Europe’s Creeping Bank Run: Bail-in fears grow for big depositors in euro periphery…(Get Out Of The Banks!!)
July 2, 2013
Preventing capital flight from banks in crisis-hit countries has been a priority for eurozone policy makers. But have they just shot themselves in the foot?
At the height of the region’s debt problems, the amounts held by foreigners in banks in Spain, Italy and other eurozone “periphery” countries shrunk worryingly.
Recent months have seen signs of improvement – thanks to a pledge by the European Central Bank to prevent a eurozone break-up, as well as government efforts to boost confidence in the banking system.
However, analysts warn the latest initiative to build a resilient eurozone “banking union” – which will put deposits by large corporations at risk of being “bailed-in” to rescue trouble-hit banks – may have the opposite effect and spark renewed capital movement away from the continent’s troubled southern economies while benefiting banks in the north.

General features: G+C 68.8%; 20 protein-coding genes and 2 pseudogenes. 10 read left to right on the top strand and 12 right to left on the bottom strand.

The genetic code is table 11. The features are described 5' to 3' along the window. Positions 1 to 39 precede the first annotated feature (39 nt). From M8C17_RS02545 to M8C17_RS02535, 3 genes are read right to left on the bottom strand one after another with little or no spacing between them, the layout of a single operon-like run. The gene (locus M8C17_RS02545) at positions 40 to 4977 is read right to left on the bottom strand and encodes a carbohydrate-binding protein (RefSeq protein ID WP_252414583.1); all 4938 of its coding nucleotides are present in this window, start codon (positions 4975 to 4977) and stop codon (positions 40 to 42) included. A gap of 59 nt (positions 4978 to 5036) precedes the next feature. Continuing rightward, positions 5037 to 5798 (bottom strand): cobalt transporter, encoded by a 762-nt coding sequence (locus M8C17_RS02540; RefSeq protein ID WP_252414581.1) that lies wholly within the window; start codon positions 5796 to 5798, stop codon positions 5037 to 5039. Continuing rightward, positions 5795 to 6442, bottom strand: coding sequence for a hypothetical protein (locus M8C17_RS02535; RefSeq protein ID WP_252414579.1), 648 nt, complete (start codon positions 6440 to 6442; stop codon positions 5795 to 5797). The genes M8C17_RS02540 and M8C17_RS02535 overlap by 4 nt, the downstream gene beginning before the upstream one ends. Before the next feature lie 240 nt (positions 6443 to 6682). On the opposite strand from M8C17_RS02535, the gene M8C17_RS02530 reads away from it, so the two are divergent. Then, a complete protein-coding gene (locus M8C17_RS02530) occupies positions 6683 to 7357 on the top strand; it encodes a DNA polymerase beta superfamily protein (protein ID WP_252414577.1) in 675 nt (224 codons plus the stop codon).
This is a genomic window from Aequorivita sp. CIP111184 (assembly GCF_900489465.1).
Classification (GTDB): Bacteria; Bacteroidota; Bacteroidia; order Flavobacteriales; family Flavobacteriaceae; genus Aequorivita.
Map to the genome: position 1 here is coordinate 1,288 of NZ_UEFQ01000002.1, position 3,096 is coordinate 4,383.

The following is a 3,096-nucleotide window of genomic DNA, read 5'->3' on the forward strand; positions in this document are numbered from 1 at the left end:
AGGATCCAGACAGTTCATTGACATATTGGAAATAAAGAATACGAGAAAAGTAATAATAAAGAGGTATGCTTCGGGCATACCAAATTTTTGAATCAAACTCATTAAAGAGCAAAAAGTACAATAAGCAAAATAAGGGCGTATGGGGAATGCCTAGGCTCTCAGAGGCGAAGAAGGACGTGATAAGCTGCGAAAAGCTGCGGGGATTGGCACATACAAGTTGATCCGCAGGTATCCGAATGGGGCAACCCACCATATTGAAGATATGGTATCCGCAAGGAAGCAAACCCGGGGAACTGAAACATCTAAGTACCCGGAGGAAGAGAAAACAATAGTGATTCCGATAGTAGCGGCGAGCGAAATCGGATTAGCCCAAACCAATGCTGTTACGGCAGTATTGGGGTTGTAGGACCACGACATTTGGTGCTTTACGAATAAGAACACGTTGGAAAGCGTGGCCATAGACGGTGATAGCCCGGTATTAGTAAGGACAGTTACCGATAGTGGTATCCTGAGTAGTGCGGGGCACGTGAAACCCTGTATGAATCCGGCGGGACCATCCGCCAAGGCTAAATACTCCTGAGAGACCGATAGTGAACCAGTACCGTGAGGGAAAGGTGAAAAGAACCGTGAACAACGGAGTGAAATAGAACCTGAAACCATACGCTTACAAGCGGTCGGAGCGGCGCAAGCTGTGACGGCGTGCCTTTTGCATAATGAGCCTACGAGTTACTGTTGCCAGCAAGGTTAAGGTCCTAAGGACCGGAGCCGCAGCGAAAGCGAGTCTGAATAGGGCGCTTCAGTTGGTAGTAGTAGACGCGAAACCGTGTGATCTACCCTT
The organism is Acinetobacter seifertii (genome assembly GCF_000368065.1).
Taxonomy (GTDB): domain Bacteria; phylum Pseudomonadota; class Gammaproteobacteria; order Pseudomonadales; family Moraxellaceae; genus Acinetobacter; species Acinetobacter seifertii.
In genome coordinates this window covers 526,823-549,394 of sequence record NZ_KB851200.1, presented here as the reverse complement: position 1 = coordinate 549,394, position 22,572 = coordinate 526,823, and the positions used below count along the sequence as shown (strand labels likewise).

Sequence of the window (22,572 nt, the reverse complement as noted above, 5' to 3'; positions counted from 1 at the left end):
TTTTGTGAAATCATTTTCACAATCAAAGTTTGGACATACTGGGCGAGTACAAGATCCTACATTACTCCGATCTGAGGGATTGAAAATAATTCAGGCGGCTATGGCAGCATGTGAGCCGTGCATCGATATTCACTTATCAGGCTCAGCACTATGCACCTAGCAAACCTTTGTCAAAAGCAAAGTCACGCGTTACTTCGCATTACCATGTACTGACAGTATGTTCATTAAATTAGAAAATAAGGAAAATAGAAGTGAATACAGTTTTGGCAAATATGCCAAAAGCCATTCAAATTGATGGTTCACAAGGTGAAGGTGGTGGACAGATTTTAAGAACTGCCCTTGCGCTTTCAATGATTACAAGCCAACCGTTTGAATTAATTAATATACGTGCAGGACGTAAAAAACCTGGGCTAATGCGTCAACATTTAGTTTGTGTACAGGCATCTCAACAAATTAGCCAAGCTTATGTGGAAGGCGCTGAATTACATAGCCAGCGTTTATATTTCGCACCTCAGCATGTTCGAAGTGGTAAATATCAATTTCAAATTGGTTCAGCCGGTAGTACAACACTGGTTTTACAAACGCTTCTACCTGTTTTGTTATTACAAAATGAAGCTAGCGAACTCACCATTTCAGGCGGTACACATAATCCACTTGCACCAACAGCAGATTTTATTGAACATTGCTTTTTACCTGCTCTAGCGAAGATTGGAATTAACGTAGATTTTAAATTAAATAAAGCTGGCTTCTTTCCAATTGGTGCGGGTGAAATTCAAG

“There’s already been a reassessment of risk between periphery and core over the past two years which has led to foreign deposits being moved away from the periphery,” says Huw van Steenis, banking analyst at Morgan Stanley. “The bail-in directive could potentially accentuate this reallocation.”
The change in the eurozone bank landscape is illustrated by the decline in foreign deposits since the collapse of Lehman Brothers investment bank in late 2008. Before then, the amounts held by foreigners in banks of the eurozone countries had been rising steadily. By the first quarter of this year – the latest period for which comparable ECB data are available – the total had dropped back to levels last seen in mid-2005.